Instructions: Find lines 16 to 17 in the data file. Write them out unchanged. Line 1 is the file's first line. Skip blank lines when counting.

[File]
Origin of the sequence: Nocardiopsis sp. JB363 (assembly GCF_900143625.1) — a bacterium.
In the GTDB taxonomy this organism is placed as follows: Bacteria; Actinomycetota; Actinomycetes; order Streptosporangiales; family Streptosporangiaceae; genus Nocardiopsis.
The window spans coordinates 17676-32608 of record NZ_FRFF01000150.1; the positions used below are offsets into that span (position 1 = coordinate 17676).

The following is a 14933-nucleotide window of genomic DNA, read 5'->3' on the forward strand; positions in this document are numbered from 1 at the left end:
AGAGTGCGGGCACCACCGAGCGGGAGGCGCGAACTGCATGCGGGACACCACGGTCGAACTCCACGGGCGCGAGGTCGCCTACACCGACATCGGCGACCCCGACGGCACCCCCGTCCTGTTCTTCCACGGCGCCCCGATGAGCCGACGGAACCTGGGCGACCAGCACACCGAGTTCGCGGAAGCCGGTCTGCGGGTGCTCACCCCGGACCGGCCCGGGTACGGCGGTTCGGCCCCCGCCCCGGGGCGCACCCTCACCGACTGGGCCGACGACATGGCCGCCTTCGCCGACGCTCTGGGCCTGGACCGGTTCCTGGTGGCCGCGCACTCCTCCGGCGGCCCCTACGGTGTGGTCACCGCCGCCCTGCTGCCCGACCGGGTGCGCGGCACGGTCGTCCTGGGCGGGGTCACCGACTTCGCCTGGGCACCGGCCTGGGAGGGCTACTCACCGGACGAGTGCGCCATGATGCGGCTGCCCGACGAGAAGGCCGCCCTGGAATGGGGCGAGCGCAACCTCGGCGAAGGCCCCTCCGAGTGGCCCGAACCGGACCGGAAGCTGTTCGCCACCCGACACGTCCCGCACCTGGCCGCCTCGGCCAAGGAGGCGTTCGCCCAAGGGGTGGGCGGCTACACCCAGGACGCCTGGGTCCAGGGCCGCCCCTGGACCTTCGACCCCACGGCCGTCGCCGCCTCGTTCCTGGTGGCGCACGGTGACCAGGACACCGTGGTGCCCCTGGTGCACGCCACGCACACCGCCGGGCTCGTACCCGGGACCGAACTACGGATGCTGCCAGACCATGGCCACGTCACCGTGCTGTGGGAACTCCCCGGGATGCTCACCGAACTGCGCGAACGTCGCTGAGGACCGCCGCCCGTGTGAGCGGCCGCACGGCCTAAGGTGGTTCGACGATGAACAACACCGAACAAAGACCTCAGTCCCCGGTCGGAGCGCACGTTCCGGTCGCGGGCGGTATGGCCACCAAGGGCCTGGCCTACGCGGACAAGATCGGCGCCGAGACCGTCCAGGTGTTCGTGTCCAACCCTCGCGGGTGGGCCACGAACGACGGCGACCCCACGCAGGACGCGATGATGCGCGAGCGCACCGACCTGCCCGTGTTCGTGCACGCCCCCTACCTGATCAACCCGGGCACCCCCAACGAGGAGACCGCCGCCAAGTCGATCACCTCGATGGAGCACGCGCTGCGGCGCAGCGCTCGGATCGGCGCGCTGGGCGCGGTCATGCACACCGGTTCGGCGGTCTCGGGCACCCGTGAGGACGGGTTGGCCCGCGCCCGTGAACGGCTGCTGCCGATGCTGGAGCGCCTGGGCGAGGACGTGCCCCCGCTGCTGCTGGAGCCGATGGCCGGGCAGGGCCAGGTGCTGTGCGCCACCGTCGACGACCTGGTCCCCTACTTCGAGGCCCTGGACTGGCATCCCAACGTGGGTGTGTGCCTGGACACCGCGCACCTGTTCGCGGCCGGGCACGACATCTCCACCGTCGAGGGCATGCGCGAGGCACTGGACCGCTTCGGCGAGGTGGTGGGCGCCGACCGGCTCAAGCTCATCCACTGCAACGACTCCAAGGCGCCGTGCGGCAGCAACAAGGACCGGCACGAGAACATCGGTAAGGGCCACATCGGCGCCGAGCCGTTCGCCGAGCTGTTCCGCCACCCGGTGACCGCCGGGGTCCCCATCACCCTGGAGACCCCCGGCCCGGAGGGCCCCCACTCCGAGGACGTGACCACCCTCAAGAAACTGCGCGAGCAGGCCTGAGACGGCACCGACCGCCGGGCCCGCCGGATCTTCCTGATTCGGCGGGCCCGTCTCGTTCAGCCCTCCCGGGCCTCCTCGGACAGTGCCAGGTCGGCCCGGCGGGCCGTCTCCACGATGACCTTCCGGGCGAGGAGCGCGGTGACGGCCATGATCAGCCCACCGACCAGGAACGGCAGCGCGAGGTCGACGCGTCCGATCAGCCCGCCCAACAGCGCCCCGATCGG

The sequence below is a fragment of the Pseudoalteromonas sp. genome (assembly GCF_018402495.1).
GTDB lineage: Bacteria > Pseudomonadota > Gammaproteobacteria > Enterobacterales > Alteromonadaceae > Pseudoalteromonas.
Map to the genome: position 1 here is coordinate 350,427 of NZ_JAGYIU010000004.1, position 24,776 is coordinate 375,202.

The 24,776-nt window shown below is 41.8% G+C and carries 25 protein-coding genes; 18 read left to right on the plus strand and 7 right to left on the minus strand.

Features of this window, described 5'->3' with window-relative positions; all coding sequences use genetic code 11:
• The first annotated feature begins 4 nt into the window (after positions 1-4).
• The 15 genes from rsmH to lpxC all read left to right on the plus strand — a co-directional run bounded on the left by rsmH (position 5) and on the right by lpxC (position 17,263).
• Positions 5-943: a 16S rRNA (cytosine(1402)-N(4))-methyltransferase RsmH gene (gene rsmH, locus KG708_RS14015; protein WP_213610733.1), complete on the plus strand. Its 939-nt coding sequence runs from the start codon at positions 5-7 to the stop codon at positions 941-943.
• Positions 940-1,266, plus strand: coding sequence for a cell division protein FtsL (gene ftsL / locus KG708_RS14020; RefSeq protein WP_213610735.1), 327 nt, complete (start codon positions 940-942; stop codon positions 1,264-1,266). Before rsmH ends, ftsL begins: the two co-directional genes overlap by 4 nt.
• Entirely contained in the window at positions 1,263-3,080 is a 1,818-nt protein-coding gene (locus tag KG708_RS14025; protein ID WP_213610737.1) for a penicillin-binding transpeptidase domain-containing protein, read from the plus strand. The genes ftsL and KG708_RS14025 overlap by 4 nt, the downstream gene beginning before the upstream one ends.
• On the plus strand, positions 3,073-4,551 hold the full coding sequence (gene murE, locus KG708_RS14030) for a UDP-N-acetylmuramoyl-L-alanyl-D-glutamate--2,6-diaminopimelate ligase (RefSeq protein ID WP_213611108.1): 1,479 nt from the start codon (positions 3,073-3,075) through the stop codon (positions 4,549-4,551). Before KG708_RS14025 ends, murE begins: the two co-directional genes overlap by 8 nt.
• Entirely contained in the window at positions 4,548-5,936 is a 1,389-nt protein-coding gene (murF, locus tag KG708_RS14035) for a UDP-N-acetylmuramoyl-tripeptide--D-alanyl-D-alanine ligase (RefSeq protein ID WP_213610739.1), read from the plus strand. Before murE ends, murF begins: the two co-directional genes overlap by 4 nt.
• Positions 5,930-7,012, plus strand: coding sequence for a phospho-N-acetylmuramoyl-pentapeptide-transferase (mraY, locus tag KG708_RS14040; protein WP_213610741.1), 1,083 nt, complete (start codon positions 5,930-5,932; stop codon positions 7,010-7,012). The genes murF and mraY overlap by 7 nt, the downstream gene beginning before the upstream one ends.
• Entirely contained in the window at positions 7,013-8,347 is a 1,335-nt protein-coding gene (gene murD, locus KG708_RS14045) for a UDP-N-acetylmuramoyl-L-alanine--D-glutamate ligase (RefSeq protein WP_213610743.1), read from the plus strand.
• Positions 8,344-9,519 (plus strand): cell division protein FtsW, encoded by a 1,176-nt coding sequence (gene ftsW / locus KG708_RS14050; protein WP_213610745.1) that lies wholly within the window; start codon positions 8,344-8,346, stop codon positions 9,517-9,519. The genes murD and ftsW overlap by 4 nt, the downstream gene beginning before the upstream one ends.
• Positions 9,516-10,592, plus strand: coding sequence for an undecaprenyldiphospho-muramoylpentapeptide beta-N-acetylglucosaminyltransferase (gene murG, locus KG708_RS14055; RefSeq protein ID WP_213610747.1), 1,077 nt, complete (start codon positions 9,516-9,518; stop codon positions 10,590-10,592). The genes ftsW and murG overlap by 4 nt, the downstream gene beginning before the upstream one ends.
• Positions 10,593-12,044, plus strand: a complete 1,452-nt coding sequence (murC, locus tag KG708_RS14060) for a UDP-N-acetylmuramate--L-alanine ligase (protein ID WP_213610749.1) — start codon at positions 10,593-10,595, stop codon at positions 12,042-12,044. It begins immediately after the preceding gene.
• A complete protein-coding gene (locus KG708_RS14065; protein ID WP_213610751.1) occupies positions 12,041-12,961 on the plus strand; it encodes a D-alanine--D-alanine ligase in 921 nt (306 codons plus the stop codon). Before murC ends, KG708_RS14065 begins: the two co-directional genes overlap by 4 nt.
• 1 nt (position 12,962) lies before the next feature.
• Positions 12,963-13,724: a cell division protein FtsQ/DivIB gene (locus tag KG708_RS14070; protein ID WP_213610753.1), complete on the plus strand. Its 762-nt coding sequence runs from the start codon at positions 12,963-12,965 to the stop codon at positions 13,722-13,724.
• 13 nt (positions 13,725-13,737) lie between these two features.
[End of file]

• On the plus strand, positions 3,073-4,551 hold the full coding sequence (gene murE, locus KG708_RS14030) for a UDP-N-acetylmuramoyl-L-alanyl-D-glutamate--2,6-diaminopimelate ligase (RefSeq protein ID WP_213611108.1): 1,479 nt from the start codon (positions 3,073-3,075) through the stop codon (positions 4,549-4,551). Before KG708_RS14025 ends, murE begins: the two co-directional genes overlap by 8 nt.
• Entirely contained in the window at positions 4,548-5,936 is a 1,389-nt protein-coding gene (murF, locus tag KG708_RS14035) for a UDP-N-acetylmuramoyl-tripeptide--D-alanyl-D-alanine ligase (RefSeq protein ID WP_213610739.1), read from the plus strand. Before murE ends, murF begins: the two co-directional genes overlap by 4 nt.